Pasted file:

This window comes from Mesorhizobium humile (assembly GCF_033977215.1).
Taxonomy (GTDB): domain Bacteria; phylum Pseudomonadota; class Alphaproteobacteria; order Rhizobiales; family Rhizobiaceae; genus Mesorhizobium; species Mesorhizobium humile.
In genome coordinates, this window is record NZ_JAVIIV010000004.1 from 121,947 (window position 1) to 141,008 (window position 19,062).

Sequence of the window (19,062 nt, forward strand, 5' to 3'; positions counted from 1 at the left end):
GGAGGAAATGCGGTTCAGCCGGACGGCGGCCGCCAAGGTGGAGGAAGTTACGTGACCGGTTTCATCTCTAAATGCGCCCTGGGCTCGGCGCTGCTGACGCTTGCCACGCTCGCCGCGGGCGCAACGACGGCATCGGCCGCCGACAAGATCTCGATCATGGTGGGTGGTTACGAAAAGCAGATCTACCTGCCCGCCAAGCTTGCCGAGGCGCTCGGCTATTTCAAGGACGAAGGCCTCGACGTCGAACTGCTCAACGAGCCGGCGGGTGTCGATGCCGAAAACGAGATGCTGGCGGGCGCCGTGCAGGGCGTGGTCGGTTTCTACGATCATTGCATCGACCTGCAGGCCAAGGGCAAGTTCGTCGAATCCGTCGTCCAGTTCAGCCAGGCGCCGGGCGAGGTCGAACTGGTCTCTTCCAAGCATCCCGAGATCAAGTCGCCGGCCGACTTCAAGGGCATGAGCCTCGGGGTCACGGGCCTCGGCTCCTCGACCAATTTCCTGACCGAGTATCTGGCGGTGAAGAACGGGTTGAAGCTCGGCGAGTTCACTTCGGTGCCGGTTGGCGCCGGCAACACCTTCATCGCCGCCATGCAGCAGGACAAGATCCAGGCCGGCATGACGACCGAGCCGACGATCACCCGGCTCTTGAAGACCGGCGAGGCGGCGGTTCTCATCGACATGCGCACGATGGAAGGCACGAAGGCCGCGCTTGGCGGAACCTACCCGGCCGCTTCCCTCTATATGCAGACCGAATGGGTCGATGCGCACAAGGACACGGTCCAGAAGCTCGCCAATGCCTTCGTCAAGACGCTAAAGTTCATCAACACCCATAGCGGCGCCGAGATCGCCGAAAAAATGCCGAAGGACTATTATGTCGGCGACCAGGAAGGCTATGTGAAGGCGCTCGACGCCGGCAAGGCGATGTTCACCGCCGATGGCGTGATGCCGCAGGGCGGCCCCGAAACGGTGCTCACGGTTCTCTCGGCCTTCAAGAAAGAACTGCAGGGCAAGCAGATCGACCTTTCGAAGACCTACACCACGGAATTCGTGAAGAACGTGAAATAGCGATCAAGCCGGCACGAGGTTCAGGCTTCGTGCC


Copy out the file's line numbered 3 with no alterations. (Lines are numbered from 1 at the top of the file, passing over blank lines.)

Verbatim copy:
In genome coordinates, this window is record NZ_JAVIIV010000004.1 from 121,947 (window position 1) to 141,008 (window position 19,062).